The Dystopian Novel, Brave New World By Aldous Huxley And Fahrenheit 451 By Ray Bradbury

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The dystopian fiction genre has been created through fear of the future and delivered

through horrifying stories with strong sexual undertones. The realization of important truths is

not an easy task for most people, so dystopian novelists must resort to various fairly extreme

methods to make sure that there is no mistaking the message. Authors such as George Orwell,

Ray Bradbury, and Aldous Huxley extend characteristics of their societies to the breaking point

in order to warn the public to avoid the possible self-destruction of humanity, as well as

illustrating that sexuality is the main source of change. This genre study used the most

renowned and recognized works of the dystopian genre: Nineteen Eighty-Four by George

Orwell, Brave New World by Aldous Huxley, and Fahrenheit 451 by Ray Bradbury.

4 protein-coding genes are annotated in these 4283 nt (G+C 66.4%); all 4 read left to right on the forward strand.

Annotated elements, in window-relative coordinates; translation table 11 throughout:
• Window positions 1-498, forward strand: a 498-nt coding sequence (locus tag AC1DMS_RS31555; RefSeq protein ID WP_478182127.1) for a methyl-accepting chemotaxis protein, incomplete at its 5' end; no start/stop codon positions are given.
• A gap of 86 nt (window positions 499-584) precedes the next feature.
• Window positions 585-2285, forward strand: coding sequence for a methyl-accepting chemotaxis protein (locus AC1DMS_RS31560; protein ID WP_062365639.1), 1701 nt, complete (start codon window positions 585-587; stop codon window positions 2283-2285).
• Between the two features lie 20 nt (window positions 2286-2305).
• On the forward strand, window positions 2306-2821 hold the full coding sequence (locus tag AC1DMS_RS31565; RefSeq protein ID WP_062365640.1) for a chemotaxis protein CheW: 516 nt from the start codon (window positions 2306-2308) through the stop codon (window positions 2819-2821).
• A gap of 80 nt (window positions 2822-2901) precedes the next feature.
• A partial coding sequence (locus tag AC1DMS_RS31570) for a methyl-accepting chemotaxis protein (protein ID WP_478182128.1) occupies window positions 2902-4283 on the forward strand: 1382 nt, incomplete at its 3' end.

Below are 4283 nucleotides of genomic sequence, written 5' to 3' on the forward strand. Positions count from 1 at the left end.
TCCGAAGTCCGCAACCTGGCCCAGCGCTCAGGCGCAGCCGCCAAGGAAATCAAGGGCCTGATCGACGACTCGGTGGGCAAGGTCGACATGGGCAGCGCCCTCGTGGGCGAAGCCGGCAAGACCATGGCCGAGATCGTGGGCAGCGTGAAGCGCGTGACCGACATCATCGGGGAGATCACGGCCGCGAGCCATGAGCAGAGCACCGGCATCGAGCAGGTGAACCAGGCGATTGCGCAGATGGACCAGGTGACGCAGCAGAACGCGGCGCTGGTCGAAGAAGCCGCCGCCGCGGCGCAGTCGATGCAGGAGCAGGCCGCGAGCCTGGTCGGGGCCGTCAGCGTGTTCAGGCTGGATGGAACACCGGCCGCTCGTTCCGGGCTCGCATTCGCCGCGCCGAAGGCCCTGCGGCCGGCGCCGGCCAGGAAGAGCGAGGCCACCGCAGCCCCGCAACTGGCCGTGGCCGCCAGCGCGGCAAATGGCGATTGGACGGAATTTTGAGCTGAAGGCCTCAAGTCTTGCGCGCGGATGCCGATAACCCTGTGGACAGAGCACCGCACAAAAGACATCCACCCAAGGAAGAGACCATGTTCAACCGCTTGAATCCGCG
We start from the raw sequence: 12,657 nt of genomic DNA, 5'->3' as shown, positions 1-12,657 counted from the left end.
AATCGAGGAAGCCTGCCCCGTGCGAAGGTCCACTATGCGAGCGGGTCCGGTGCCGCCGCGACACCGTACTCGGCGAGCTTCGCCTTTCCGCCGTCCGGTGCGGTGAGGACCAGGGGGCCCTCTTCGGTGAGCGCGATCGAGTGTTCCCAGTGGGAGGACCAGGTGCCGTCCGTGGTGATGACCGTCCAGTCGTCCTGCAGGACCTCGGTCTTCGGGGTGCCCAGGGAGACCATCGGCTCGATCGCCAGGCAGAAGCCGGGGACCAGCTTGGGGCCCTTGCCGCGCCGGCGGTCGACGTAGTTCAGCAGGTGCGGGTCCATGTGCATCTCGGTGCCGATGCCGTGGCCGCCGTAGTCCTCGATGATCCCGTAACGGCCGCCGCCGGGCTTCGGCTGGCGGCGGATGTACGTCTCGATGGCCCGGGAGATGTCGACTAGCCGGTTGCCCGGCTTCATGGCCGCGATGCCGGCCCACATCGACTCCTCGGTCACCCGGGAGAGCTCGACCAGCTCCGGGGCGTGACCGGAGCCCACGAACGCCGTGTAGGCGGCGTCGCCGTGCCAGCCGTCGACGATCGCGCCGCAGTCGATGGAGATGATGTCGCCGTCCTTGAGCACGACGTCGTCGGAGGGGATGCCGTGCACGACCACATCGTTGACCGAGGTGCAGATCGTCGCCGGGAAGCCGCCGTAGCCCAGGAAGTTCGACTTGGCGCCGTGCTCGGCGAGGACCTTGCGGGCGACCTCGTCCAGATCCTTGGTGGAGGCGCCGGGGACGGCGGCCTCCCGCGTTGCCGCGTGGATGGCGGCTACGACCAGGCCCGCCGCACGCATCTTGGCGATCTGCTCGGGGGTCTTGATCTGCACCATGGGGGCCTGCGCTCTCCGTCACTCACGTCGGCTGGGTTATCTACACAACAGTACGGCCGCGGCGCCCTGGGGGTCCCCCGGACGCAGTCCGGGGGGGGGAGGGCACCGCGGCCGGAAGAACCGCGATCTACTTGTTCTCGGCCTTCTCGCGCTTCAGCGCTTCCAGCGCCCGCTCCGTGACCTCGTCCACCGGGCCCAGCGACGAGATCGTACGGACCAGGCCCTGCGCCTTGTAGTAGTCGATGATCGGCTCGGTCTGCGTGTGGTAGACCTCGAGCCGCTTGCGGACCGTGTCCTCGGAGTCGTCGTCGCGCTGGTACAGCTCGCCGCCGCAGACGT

Dystopian fiction stems from satire upon utopian novels and their uplifting view of the

possible future. Utopian novels tell stories of perfect societies, places where true communism

works and it works well. Man has not found utopia yet, and dystopian authors feel that we will

never reach that state. They paint a future where we have the opposite of utopia, a place

where nothing is fair, but in doing so comments on utopian thoughts, letting the world know

that it is an ultimately impossible goal because of the natural tendency of humans to be greedy.

Even with genetic alterations, the greed of humanity cannot be contained; therefore, it appears

that a utopia will

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